Barbie will not be banned in the Philippines despite a small kerfuffle over a map that ignited countless clickbait headlines worldwide.
If you spent any time online last week, you probably saw lots of stories with colorful pictures of Barbie star Margot Robbie and the announcement that Barbie had been “banned” overseas. Perhaps you were under the impression that something shockingly risqué happens in Barbie.
But no, that was just to get you to click. And it worked on a lot of people.
Why Was Barbie Banned Anywhere?
The truth is that Vietnam banned Barbie from release over a sequence that some viewers believed showed a map depicting the “nine-dash line,” a marking that reflects China’s disputed territorial claims.
Vietnam, the Philippines, Taiwan, Malaysia and Brunei all object to China’s claims, and a tribunal at The Hague said in 2016 that China has no legal basis for the claims. This has not stopped China from continuing to make them.
(This is boring, right? You thought maybe this was going to be about Barbie doing something shocking? No.)
After a week of reviewing the matter, the Philippines’ Movie and Television Review and Classification Board said it accepts that the cartoonish map shown in the fun summer comedy is not intended to depict the nine-dash line, but in fact portrays (spoilers!) “the route of the make-believe journey of Barbie from Barbie Land to the ‘real world,’ as an integral part of the story,” according to The Hollywood Reporter.
The Phillipines have also asked Warner Bros. to distort to the map image to ensure that it isn’t misinterpreted, but Warner Bros. has yet to comment on whether it will agree to that request.
Barbie, in which Robbie stars as the fictional living doll, co-stars Ryan Gosling as Ken and boasts a robust supporting cast including Kate McKinnon, Issa Rae, Will Ferrell, Simu Liu, Michael Cera, America Ferrera, Emma Mackey, and more. Its directed by Greta Gerwig from a screenplay by Gerwig and Noah Baumbach.
So Nothing Risqué at All?
Far from pushing the envelope with anything risqué that could get her film banned, Robbie has said her character shouldn’t be sexualized.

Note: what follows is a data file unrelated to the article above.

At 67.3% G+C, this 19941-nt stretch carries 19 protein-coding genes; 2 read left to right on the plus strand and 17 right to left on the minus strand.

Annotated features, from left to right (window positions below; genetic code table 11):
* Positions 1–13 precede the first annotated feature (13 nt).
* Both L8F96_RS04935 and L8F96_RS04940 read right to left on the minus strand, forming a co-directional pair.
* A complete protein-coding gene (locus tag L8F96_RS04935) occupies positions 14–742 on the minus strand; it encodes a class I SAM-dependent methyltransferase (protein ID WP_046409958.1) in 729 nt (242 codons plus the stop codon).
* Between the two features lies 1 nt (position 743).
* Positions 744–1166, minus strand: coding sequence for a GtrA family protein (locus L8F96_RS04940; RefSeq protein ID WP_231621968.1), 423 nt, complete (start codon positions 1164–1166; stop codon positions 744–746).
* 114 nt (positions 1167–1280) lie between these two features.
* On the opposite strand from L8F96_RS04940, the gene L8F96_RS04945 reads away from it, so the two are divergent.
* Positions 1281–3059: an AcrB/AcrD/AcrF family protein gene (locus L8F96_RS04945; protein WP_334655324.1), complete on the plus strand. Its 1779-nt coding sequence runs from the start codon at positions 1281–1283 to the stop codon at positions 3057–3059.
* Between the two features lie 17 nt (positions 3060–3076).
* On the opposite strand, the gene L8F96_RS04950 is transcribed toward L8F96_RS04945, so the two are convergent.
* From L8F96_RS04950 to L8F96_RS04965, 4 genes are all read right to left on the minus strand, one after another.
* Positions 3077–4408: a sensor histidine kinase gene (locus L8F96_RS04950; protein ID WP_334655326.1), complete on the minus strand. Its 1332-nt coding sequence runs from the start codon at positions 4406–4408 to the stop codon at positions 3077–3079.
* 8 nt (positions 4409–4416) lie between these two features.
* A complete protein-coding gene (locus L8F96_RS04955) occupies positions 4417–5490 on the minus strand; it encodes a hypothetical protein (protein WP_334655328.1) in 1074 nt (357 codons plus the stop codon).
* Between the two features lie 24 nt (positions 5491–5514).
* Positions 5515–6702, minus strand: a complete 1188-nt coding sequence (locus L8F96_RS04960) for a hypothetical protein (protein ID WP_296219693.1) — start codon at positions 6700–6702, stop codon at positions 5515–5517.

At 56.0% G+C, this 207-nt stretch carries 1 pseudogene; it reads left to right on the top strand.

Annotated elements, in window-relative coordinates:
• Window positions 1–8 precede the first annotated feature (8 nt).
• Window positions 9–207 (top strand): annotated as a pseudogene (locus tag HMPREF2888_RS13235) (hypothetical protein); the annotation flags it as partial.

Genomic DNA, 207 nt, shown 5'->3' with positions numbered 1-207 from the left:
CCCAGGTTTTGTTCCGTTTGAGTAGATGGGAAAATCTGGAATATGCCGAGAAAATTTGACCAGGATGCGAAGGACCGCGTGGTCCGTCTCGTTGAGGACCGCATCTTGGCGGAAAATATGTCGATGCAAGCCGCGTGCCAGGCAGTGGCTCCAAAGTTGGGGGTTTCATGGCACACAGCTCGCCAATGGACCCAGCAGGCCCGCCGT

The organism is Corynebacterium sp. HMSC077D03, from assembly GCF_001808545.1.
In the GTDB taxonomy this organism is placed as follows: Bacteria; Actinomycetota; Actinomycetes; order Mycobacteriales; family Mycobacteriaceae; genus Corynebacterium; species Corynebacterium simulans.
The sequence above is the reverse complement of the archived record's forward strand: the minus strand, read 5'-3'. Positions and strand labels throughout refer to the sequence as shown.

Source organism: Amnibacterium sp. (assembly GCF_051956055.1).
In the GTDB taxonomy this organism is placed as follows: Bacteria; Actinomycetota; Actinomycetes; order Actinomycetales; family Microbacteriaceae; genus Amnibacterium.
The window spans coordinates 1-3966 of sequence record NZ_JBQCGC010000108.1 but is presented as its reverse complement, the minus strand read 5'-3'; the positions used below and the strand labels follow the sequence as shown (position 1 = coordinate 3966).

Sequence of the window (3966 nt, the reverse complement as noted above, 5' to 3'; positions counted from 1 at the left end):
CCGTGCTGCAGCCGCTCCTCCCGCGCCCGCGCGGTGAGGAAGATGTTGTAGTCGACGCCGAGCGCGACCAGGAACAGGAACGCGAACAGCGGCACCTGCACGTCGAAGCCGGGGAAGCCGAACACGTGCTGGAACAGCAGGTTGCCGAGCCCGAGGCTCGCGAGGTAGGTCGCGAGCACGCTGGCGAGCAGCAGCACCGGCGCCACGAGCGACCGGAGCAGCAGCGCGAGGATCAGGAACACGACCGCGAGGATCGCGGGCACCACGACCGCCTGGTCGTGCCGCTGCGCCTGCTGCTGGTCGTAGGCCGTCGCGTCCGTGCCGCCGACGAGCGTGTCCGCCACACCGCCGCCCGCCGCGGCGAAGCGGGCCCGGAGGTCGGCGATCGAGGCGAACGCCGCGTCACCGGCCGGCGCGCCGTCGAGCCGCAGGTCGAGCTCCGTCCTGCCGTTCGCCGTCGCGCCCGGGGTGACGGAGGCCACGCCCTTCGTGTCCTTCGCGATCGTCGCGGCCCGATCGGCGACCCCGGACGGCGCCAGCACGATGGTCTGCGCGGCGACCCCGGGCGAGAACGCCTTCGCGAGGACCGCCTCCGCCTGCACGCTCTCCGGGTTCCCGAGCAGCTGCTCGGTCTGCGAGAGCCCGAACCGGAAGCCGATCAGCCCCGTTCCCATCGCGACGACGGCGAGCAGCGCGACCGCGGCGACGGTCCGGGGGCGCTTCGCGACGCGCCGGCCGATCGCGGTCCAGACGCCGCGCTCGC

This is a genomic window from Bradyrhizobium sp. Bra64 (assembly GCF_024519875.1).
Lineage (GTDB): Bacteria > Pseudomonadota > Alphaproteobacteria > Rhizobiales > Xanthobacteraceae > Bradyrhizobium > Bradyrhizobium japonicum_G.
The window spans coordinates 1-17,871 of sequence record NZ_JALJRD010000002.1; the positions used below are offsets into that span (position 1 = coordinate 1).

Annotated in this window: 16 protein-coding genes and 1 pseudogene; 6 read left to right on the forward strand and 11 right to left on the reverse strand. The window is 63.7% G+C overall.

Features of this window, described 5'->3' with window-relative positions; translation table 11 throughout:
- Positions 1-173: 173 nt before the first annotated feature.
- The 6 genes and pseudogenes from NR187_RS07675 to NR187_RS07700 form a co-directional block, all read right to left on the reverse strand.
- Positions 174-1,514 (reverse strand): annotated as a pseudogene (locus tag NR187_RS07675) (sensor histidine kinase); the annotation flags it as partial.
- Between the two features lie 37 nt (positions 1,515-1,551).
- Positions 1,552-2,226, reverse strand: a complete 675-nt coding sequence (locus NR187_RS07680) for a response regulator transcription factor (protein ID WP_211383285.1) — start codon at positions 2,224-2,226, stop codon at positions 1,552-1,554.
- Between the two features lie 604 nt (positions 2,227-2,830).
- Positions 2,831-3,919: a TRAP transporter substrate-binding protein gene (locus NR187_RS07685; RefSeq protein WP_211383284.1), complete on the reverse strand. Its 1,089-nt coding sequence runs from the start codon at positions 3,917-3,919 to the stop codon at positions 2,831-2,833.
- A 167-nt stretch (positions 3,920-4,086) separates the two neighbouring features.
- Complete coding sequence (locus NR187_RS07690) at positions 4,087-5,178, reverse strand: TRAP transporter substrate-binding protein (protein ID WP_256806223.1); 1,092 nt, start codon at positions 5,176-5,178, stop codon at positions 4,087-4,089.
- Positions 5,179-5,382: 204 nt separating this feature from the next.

“She’s a doll. She’s a plastic doll. She doesn’t have organs. If she doesn’t have organs, she doesn’t have reproductive organs. If she doesn’t have reproductive organs, would she even feel sexual desire? No, I don’t think she could,” she told Vogue.
She elaborated that the character “is sexualized. But she should never be sexy. People can project sex onto her. Yes, she can wear a short skirt, but because it’s fun and pink. Not because she wanted you to see her butt.”
While We’re Here, What Is Barbenheimer?
Because it shares a release date, July 21, with the Christopher Nolan biopic Oppenheimer, many on social media have joked about (or actually committed to) Barbenheimer, making a double feature of the fun, comedic Barbie movie and the serious Nolan epic about the father of the atom bomb.
Barbenheimer has taken on such cultural resonance that it even has a Wikipedia page, before the release of either film.
Given that Oppenheimer is about the creation of a weapon that dropped on Japan, twice, bringing a horrific end to the war in the Pacific, we would probably have guessed that Oppenheimer, and not a cute movie about a doll coming to life, would be the one to incite international discussion.
But no, life is unpredictable, as both Barbie and Oppenheimer can attest.
Barbie is in theaters July 21, the same day as Oppenheimer. It seems like we all have some tough decisions to make.